Elma Murray OBE, CEO North Ayrshire Council
Can PB address inequalities?
Community empowerment and a deepening of participatory democracy are essential in redressing the inequalities that exist within our society.
When people are engaged in community life, they are more likely to experience positive health and life outcomes.
PB can help deliver the Public Sector Equality Duty by advancing equality of opportunity and fostering good relations between different groups
PB will only be effective in achieving these ambitions if it is done with and not to communities.
How has PB developed in Scotland?
Since 2014 the Scottish Government has invested over £5.2 million in a range of measures to support the introduction and development of PB in Scotland. This includes funding for Scottish local authorities to support training and practice development, fund resources to support community involvement and the delivery of participatory decision-making processes.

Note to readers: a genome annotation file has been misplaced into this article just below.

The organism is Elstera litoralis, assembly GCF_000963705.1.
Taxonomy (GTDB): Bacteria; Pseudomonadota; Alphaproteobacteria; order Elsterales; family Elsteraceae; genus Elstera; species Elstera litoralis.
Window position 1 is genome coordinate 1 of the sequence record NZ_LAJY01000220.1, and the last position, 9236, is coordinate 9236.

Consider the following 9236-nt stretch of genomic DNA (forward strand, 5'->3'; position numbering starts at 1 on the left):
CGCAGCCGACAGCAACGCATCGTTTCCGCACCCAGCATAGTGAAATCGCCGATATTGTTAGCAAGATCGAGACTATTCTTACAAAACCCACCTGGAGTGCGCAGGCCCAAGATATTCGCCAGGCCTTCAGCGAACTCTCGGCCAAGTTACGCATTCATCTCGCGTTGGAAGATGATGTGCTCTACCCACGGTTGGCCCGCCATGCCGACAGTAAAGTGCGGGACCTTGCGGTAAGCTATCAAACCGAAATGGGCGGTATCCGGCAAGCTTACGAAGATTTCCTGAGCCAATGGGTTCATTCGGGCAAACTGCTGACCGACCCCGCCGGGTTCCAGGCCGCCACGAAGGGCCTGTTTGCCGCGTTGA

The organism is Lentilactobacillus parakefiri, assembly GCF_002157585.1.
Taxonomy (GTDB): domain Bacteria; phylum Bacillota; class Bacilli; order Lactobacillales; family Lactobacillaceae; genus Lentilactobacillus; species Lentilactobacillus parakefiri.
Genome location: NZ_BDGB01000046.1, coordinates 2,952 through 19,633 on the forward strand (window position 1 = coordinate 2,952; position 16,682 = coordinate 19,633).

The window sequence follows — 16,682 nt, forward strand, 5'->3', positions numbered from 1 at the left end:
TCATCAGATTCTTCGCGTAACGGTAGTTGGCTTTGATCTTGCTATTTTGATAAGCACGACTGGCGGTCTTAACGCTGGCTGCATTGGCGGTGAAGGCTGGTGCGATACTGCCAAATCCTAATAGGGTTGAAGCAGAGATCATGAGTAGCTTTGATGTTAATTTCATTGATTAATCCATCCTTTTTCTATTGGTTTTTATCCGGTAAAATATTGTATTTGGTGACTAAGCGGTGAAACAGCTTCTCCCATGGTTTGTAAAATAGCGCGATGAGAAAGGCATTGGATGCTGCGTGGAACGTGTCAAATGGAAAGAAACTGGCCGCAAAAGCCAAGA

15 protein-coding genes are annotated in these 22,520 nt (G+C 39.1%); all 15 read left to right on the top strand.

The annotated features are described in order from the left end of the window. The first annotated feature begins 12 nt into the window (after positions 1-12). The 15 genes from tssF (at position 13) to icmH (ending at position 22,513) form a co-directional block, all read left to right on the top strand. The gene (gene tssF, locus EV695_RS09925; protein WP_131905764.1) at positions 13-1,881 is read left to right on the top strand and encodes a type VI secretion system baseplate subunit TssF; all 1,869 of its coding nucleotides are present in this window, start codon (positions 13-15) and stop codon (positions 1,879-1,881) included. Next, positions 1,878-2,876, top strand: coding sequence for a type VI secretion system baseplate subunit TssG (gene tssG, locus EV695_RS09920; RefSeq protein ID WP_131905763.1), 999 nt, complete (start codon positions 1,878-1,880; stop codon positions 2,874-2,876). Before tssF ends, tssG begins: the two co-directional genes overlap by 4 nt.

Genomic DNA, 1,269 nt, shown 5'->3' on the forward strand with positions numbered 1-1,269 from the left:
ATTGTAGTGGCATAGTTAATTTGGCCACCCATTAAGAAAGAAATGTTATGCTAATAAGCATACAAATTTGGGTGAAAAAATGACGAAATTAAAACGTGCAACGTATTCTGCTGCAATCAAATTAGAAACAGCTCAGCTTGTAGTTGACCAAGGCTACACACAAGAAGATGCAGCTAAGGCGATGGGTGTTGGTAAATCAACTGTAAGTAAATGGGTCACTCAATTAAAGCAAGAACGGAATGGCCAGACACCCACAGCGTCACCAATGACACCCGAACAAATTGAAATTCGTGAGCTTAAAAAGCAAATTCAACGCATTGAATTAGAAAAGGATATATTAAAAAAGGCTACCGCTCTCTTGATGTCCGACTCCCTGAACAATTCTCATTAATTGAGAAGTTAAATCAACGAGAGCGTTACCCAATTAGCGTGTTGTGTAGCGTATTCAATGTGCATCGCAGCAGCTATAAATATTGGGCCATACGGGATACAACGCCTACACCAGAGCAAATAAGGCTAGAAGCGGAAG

The Community Choices Fund was introduced in 2015 as a means of direct financial support and match funding to public authorities and community organisations to support local PB activity.
What is PB Scotland?
PB Scotland acts as a hub for sharing and learning about the participatory budgeting work being carried out across Scotland. It features news, articles, events and more.
PB Scotland is developed by the Scottish Community Development Centre, a small charity recognised as the lead body for community development in Scotland.